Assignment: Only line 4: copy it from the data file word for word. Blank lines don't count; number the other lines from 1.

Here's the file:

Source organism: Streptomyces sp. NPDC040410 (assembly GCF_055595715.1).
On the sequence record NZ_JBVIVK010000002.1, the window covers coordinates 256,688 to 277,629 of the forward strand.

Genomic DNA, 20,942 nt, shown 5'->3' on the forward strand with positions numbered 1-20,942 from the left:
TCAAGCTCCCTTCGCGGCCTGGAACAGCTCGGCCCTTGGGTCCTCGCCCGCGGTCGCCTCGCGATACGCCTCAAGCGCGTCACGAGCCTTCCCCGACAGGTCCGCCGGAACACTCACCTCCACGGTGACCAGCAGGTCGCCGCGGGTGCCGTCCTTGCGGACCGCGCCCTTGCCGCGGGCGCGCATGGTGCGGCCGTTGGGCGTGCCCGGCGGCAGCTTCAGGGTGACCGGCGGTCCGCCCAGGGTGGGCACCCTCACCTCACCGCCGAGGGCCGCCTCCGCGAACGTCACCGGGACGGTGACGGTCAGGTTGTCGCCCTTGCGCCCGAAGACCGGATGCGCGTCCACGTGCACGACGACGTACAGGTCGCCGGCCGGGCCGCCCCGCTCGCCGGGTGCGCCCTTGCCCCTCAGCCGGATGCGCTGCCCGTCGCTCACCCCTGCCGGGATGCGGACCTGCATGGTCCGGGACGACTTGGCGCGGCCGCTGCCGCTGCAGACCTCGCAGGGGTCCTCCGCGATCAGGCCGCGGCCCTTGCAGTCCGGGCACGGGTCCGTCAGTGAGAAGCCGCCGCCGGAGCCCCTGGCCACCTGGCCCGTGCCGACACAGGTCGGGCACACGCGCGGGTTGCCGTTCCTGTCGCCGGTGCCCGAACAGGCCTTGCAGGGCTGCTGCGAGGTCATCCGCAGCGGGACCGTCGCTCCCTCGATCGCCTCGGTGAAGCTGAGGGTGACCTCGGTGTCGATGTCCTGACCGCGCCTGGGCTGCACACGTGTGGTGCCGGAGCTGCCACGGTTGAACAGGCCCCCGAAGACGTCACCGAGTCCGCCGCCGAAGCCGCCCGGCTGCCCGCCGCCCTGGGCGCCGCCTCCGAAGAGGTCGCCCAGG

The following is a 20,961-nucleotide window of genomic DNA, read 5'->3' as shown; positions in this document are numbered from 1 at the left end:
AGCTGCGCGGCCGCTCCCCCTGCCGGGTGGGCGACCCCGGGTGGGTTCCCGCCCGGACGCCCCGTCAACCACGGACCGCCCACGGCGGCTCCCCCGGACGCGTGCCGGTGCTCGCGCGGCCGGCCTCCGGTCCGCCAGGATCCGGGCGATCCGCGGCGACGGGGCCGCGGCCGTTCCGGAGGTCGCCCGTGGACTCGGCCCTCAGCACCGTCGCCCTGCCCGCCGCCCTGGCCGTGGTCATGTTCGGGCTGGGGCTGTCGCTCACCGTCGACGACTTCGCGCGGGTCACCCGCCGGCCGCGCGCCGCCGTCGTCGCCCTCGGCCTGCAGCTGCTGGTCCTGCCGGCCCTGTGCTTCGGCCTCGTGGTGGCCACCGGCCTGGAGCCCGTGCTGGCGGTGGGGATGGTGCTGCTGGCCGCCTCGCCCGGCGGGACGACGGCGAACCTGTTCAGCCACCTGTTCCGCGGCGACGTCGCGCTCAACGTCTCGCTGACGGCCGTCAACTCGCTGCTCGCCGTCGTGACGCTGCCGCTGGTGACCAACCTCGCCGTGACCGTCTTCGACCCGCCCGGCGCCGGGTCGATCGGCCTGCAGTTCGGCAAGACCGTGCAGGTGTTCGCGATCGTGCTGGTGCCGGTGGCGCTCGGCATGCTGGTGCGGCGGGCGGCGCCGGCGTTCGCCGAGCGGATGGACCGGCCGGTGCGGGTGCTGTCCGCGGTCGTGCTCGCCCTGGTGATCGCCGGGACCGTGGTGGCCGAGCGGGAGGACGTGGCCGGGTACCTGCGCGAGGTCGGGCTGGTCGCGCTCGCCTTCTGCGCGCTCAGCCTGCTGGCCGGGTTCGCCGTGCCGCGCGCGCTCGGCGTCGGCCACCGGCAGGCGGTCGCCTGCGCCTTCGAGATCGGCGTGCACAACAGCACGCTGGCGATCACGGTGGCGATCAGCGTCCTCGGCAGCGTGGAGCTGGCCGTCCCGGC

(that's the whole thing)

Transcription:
TCAAGCTCCCTTCGCGGCCTGGAACAGCTCGGCCCTTGGGTCCTCGCCCGCGGTCGCCTCGCGATACGCCTCAAGCGCGTCACGAGCCTTCCCCGACAGGTCCGCCGGAACACTCACCTCCACGGTGACCAGCAGGTCGCCGCGGGTGCCGTCCTTGCGGACCGCGCCCTTGCCGCGGGCGCGCATGGTGCGGCCGTTGGGCGTGCCCGGCGGCAGCTTCAGGGTGACCGGCGGTCCGCCCAGGGTGGGCACCCTCACCTCACCGCCGAGGGCCGCCTCCGCGAACGTCACCGGGACGGTGACGGTCAGGTTGTCGCCCTTGCGCCCGAAGACCGGATGCGCGTCCACGTGCACGACGACGTACAGGTCGCCGGCCGGGCCGCCCCGCTCGCCGGGTGCGCCCTTGCCCCTCAGCCGGATGCGCTGCCCGTCGCTCACCCCTGCCGGGATGCGGACCTGCATGGTCCGGGACGACTTGGCGCGGCCGCTGCCGCTGCAGACCTCGCAGGGGTCCTCCGCGATCAGGCCGCGGCCCTTGCAGTCCGGGCACGGGTCCGTCAGTGAGAAGCCGCCGCCGGAGCCCCTGGCCACCTGGCCCGTGCCGACACAGGTCGGGCACACGCGCGGGTTGCCGTTCCTGTCGCCGGTGCCCGAACAGGCCTTGCAGGGCTGCTGCGAGGTCATCCGCAGCGGGACCGTCGCTCCCTCGATCGCCTCGGTGAAGCTGAGGGTGACCTCGGTGTCGATGTCCTGACCGCGCCTGGGCTGCACACGTGTGGTGCCGGAGCTGCCACGGTTGAACAGGCCCCCGAAGACGTCACCGAGTCCGCCGCCGAAGCCGCCCGGCTGCCCGCCGCCCTGGGCGCCGCCTCCGAAGAGGTCGCCCAGG